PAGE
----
According to a PubMed article published on the National Institute of Health (NIH), acute pain is provoked by a specific disease or injury, serves a useful biologic purpose, is associated with skeletal muscle spasm and sympathetic nervous system activation, and is self-limited.
Basically, when you are in an acute pain state, your body is trying to protect itself….it is our biological make up.
Chronic pain, in contrast, may be considered a disease state. It is pain that outlasts the normal time of healing, if associated with a disease or injury. Chronic pain may also arise from psychological states, serving no biologic purpose, and have no recognizable end-point.
Finally, the NIH reports both acute and chronic pain are an enormous problem in the United States, costing 650 million lost workdays and $65 billion a year.
The treatment of acute pain is aimed at treating the underlying cause and interrupting the nociceptive (aka pain) signals. The treatment of chronic pain must rely on a multidisciplinary approach and should involve more than one therapeutic method.
This is paramount to long-term effectiveness and accountability. Doctors, Nurses, Occupational therapists, Physical therapists, Dieticians, and Psychologists all have the education to help those dealing with the effects of chronic pain; however, they must all be willing to see the person as a WHOLE and not compartmentalize them based on their knowledge or area of expertise.
Along with the assistance of healthcare professionals, there are many steps you can take following an acute onset of pain, as well as make chronic pain more manageable.
To help you address acute pain and lower your risk for chronic pain onset, try these 6 quick and effective pain relieving tips.
Try to determine what is causing your pain
Focus on your pain location (and make note that the cause of pain could be coming from somewhere else, commonly called referred pain).When does the pain occur- during an activity, after sleeping, sitting at your desk, etc? If you can’t seem to pinpoint a physical injury, look deeper.
Perhaps you are experiencing a stressful situation that is causing you to breath abnormally or tighten your muscles. We often hold tension in our neck, jaw, or hands without realizing it.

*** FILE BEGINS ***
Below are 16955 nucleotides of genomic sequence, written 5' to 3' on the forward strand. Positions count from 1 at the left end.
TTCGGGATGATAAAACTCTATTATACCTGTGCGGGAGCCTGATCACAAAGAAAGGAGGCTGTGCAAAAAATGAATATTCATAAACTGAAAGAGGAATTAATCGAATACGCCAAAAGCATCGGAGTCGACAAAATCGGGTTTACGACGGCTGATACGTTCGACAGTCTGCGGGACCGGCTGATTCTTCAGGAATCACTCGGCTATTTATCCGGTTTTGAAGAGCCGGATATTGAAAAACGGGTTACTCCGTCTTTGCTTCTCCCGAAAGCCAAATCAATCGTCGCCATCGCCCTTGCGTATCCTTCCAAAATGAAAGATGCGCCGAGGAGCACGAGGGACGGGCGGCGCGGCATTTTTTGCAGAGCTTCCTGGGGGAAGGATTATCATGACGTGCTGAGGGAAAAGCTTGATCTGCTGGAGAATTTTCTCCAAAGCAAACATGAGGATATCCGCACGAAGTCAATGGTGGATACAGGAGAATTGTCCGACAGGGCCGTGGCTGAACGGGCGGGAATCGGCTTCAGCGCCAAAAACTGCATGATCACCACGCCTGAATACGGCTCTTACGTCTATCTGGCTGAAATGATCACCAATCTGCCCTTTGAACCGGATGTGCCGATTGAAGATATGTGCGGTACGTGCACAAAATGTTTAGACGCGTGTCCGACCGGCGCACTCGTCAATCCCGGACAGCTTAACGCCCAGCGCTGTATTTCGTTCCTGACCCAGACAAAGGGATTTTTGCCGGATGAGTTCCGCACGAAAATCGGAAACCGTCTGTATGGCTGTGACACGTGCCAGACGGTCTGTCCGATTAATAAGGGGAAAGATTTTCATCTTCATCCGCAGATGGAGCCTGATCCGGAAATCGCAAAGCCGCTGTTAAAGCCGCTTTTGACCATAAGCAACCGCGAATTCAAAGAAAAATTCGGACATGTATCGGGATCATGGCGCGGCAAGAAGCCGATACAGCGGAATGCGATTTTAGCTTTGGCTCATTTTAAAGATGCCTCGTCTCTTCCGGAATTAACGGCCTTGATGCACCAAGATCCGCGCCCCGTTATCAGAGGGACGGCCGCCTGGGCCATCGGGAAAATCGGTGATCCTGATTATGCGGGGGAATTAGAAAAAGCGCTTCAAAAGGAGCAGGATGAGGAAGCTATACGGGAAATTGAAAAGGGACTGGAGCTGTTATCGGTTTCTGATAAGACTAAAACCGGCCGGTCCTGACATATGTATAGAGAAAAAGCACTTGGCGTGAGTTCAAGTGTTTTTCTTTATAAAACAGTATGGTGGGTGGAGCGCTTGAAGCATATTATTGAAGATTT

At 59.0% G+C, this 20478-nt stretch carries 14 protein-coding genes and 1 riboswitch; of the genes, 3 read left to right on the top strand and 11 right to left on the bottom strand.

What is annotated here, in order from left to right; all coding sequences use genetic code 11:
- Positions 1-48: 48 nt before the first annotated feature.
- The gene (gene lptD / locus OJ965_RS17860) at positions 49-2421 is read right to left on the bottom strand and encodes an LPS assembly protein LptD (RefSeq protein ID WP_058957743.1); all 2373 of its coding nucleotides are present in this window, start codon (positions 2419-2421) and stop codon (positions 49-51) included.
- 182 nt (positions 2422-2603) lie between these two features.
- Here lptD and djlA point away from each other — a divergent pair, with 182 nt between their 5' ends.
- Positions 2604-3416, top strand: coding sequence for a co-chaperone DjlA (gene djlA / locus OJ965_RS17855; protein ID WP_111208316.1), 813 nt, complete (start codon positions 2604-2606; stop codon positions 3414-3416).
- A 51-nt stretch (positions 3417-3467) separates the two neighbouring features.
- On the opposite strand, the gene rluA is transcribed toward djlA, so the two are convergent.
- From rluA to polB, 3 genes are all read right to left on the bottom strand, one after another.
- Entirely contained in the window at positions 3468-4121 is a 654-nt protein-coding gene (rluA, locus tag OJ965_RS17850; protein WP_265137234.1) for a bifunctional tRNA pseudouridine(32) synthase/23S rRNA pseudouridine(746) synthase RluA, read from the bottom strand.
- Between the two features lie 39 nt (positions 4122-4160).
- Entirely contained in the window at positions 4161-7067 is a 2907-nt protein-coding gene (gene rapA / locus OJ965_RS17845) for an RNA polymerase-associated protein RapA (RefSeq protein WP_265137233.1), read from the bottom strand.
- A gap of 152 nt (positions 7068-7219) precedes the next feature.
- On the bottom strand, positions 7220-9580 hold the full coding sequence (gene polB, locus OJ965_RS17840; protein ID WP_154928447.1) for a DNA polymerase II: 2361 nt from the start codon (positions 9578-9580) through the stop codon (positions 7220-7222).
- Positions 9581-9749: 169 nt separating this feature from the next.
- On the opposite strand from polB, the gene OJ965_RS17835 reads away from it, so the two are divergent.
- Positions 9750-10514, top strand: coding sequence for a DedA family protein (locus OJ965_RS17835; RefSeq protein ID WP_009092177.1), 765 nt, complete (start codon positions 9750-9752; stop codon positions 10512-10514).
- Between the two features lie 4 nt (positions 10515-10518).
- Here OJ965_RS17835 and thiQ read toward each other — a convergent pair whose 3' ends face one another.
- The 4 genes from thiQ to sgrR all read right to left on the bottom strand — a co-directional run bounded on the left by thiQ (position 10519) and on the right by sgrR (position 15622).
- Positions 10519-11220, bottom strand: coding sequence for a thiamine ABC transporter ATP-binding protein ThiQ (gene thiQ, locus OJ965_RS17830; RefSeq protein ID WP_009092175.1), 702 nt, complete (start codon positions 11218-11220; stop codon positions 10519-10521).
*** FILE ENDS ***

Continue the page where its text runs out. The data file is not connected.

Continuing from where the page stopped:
Limit using the painful area, however do not STOP moving
When you are first feeling pain, or are in an acute state, it is important to listen to your body. Often we stop moving or modify our movement in abnormal patterns. Let your pain guide you with activities.
Don’t follow the no pain, no gain theory. Think of going to the pain not through the pain with movement, however try not to anticipate the pain as that can make you tense unknowingly.
Apply moist heat or ice packs
Reduce the inflammation immediately if possible by applying ice. There is no hard evidence that cold changes the inflammation; however, cold can numb the painful nerve endings making the pain more tolerable.
If you have been experiencing pain for over 2-3 days; often contrasting moist heat with cold can significantly help reduce pain and stiffness. Try it for 10-15 minutes each, 2-3 times per day.
Gently massage the area
This can help lessen the tenderness to touch, relax any muscle spasms, increase lymphatic flow, and improve circulation. GENTLE massage is the key word here; no need to cause more pain with aggressive massaging.
Can’t reach the sore area? Use a small ball or massage tool to target the area.
Gently stretch or move the area
It is important to listen to your body and as they say “let the pain be your guide.” Once you have limited using the painful area (as noted in #2) and pain has decreased. It is time to begin gentle range of motion and stretching.
There is a difference between stretching and moving. Stretching involves holding an end range of motion and movement involves moving an area through its full range. BOTH should be pain free.
This will help reduce stiffness and tightness that sets in after an injury or onset of pain. Again GENTLE is key.
Minimize use once the area feels better
Avoid going right into your normal routine as this may inflame the area quickly and cause increased healing time needed.
It may be time to become aware of how you move, sit, stand, lift etc to avoid further exacerbation of pain. Be mindful of your movements and your body positioning throughout the day. A few little modifications to the way you move throughout the day can be enough to minimize your pain.
Once you have noticed a significant decrease in your pain; it is time to add more movements and begin a light strengthening program to prevent re-occurrence.
Some quick self-care tips, gentle movements, and a little mind body awareness can get you on the right track to more pain-free days.
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